On a wing and a Preyer

September 29, 2022 by Jose Garcia, AZPreps365

It didn't take new Sierra Linda football coach Ty Preyer long to grab the attention of his players. (Photo by Jose Garcia/azpreps365.com)

The exhausting days of teaching and coaching.

Dealing with teenagers.

Training in triple digit weather.

Ty Preyer’s never been happier at a job.

Once there was order after a fractured upbringing, Preyer devoted himself toward becoming a head football coach. He’s in heaven at Sierra Linda, a Tolleson Union District high school that hugs the Tolleson and west Phoenix border.

Preyer’s last name is pronounced prayer. A prayer or two—probably more—were answered to help get Preyer to his destination.

He’s only 30, but the young man has already overcome plenty. His parents divorced. Poverty. Seizures. And the tragic loss of his endearing grandmother, Lenore Wilson, who died after allegedly being struck intentionally while crossing a street.

Despite the hardships, Preyer soldiered on after a military stint. He also got by with a lot of help from family and friends, including the popular lemonade vendor of the Arizona Diamondbacks, Derrick Moore, and his best friend Francisco Rangel’s family.

Before moving to Sierra Linda, Prayer coached alongside Rangel, Trevor Browne’s head coach. Trevor Browne is 4-0 for only the second time in the school’s 50-year history.

At 3-1, Sierra Linda is off to its best start since the program opened in 2010. The BFFs met when they were playing football at Raymond S. Kellis for coach Jason Golden, the current coach of Peoria, Sierra Linda’s Thursday night opponent.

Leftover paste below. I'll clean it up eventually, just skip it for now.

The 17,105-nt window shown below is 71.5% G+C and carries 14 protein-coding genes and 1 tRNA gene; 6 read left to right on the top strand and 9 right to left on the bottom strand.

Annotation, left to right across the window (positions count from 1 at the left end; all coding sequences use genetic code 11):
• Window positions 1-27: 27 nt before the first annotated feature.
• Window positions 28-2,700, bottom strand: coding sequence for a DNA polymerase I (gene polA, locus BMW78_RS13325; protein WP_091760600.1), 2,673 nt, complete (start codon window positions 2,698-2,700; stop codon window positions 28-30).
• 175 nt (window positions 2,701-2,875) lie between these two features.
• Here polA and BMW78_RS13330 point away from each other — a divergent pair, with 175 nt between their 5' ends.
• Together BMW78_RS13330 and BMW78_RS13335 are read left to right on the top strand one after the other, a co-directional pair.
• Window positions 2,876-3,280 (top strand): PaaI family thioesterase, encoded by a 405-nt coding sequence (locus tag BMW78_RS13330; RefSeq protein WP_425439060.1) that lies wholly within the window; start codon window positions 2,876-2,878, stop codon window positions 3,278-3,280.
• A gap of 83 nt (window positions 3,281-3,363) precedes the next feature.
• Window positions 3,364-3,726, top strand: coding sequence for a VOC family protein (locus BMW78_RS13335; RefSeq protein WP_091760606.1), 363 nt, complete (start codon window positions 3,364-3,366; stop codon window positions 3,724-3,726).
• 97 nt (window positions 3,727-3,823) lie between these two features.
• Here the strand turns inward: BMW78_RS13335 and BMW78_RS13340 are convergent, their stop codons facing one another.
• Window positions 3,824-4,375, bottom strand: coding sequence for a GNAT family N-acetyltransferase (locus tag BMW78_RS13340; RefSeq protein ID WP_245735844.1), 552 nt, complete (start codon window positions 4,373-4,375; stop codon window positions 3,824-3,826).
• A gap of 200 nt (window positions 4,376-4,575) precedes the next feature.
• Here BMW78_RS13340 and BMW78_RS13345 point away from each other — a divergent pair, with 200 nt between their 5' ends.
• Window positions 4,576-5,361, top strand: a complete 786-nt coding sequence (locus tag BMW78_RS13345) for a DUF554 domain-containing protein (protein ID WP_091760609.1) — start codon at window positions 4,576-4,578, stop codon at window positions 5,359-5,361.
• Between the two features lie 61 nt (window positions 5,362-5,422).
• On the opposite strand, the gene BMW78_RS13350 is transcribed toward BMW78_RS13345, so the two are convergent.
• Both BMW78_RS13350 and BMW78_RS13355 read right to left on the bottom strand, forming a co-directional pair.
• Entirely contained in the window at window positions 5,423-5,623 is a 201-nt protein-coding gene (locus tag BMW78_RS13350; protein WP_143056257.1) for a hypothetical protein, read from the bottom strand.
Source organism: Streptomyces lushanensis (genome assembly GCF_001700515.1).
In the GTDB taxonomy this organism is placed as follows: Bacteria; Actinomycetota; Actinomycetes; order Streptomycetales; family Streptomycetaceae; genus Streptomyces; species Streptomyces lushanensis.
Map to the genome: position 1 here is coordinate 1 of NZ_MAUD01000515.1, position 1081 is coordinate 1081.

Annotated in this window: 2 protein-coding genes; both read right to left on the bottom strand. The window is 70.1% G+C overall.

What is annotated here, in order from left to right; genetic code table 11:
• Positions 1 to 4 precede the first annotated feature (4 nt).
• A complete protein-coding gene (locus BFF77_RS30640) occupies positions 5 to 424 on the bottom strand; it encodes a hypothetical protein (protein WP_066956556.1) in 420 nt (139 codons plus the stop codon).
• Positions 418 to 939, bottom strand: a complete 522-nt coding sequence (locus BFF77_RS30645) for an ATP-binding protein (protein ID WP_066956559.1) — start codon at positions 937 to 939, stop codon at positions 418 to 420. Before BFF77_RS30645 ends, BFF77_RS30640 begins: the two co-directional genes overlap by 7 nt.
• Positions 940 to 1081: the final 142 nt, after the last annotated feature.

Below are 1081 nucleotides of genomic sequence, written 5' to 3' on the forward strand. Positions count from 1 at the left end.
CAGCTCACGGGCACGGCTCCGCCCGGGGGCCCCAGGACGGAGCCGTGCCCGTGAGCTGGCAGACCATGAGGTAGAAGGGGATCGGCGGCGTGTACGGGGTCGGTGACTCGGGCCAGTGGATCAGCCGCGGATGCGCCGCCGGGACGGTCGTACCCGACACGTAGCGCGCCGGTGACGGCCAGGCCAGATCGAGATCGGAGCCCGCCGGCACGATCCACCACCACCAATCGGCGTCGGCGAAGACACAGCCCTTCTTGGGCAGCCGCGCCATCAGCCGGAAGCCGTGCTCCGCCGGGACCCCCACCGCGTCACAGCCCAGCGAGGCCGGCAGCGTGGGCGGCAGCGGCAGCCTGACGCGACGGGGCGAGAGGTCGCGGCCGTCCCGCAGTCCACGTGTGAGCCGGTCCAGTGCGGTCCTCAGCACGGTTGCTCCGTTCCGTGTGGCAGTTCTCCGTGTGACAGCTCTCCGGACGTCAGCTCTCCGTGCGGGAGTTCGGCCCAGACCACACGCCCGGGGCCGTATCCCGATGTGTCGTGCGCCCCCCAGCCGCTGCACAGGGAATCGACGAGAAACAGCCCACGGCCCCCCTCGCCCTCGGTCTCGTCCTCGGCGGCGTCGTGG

But their brotherhood began when Rangel’s mom, Kelly Busalacchi, spotted Prayer walking after practice alone. Busalacchi asked him to get in the car so she can take him home.

But Preyer hesitated.

“I was already dealing with a lot in my life at the time,” Preyer said. “I was hesitant from accepting something from somebody. But they were very persistent. They said, ‘We got you. Come on.’”

That simple gesture initiated bonds that are strong to this day.

Inside the car also were Raymond S. Kellis teammates Anthony Eberhardt (Trevor Browne’s current associate head coach), Nick Garfinckel (Trevor Browne assistant) and Rangel.

“Our families are inseparable now,” Preyer said. “That’s how monumental that car ride was.”

Eberhardt, Garfinckel and Preyer were in Rangel’s wedding this summer.

(Brothers for life: Good friends (left-right) Anthony Eberhardt, Ty Preyer, Francisco Rangel, and Nick Garfinkel accomplished their dream: Coaching football together. Photo courtesy of Rangel.) Rangel’s wife, Michelle, is a PE teacher at Sierra Linda.